Language and Hegemony: Principles, Morals and Pronunciation
Arts and Humanities | English Language and Literature
There can be no doubt that the comparatively recent interest taken in the works of Gramsci stems from his formulation of the concept of hegemony. In particular, most attention has been paid to what can be crudely described as his revision of the classical Marxist position on the relations of the economic base and the cultural superstructure ― that is to say, a revision of the reductive formula which sees such relations as determinist and unidirectional, and according to which the economic base simply (or not so simply, according to certain versions) determines the forms of superstructural expression. The revision was not a simple reversal ― according to which superstructure would determine base ― but a dialectical view in which Gramsci stressed the interactive nature of the relations between the different levels of the social whole.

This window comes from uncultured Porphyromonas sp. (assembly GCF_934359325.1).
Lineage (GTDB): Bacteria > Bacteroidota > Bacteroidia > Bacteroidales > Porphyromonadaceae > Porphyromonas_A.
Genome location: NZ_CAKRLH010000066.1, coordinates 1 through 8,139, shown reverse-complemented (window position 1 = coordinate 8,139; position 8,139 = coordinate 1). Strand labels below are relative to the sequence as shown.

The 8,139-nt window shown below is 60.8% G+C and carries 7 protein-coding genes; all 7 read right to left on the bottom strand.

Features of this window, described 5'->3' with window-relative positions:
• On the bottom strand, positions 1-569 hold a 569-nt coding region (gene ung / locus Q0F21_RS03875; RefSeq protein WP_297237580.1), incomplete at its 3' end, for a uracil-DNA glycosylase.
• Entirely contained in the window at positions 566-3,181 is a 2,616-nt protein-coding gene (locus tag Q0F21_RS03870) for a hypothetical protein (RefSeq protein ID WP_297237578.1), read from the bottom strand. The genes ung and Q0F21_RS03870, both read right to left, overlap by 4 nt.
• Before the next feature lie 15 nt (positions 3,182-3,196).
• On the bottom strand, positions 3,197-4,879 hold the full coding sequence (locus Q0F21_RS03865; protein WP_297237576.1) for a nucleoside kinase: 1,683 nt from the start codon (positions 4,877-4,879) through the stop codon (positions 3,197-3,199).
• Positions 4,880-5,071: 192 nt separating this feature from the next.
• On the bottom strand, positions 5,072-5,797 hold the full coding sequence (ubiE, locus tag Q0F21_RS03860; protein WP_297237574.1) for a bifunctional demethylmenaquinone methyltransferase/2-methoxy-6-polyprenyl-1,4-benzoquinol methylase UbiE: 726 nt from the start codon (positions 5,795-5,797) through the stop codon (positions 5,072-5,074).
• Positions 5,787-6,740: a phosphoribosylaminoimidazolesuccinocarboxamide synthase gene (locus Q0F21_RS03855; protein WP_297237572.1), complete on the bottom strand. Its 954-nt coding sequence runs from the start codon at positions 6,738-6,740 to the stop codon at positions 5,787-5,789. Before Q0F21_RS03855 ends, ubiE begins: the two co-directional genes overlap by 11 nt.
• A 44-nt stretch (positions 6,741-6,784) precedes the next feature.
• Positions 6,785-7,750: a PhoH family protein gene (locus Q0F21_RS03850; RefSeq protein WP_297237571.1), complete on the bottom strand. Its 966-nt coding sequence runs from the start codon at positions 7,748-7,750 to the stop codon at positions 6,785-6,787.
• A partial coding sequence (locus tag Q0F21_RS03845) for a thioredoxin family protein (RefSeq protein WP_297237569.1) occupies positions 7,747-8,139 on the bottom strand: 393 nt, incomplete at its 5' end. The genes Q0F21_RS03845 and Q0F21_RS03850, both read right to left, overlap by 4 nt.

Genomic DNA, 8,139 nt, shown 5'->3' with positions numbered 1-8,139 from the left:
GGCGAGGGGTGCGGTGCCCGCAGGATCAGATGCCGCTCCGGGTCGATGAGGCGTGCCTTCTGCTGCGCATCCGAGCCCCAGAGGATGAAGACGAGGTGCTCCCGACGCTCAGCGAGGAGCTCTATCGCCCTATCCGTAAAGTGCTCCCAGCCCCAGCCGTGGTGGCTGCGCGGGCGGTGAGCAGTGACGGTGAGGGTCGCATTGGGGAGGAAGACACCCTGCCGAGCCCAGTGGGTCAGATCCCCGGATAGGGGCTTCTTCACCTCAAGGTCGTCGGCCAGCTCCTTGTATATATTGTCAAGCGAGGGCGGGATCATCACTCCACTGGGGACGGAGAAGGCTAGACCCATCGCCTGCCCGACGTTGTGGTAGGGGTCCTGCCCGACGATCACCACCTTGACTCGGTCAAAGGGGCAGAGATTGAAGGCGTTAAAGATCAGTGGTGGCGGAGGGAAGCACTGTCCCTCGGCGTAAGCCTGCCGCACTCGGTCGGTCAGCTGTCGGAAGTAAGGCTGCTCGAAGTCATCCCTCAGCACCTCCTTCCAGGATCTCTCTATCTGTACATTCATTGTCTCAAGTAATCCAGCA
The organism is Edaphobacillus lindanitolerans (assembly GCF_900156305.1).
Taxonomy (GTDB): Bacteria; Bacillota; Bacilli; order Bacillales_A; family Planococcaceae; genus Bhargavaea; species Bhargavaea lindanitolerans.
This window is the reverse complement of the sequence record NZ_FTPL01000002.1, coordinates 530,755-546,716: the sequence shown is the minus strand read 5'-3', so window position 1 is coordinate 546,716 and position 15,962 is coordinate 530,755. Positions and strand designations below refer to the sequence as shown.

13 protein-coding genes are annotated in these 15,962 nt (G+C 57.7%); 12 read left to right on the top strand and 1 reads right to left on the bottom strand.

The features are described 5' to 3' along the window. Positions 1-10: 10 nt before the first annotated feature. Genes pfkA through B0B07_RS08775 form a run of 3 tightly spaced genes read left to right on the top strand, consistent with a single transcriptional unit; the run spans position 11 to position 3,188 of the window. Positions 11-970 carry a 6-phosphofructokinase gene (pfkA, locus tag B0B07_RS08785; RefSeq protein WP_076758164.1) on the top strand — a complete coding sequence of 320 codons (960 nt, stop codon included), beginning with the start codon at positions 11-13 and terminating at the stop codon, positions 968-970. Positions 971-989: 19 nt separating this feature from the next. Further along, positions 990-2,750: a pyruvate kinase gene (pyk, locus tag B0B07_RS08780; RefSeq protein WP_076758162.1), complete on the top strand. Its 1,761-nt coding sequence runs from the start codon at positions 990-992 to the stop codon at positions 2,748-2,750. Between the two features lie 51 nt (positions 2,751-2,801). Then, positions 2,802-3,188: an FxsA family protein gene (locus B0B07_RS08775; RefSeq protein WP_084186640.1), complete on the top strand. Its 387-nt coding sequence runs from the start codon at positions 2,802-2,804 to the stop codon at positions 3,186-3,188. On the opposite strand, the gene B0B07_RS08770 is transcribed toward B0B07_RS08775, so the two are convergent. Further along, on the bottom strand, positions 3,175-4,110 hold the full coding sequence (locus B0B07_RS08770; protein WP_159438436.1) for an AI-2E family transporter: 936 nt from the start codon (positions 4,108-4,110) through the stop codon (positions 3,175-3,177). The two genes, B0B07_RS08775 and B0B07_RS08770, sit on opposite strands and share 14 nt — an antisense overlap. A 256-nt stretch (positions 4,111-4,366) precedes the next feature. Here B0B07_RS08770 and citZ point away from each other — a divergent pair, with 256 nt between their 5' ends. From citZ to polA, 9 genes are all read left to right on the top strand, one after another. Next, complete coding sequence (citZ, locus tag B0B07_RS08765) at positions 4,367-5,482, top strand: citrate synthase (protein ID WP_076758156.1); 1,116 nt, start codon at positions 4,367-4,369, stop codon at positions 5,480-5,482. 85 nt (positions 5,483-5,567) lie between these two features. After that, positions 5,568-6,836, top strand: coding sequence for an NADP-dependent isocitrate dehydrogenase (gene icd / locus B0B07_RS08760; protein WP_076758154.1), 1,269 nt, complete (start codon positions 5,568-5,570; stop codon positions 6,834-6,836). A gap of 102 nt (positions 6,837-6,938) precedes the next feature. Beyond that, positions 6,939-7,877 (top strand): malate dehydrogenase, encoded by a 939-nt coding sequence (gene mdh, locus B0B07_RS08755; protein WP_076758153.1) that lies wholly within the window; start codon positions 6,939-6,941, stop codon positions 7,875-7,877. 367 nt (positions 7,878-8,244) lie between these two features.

© 1987 Taylor and Francis, an Informa Group
Crowley, T. (1987) Language and hegemony: Principles, morals and pronunciation 1(3), pp. 278-96.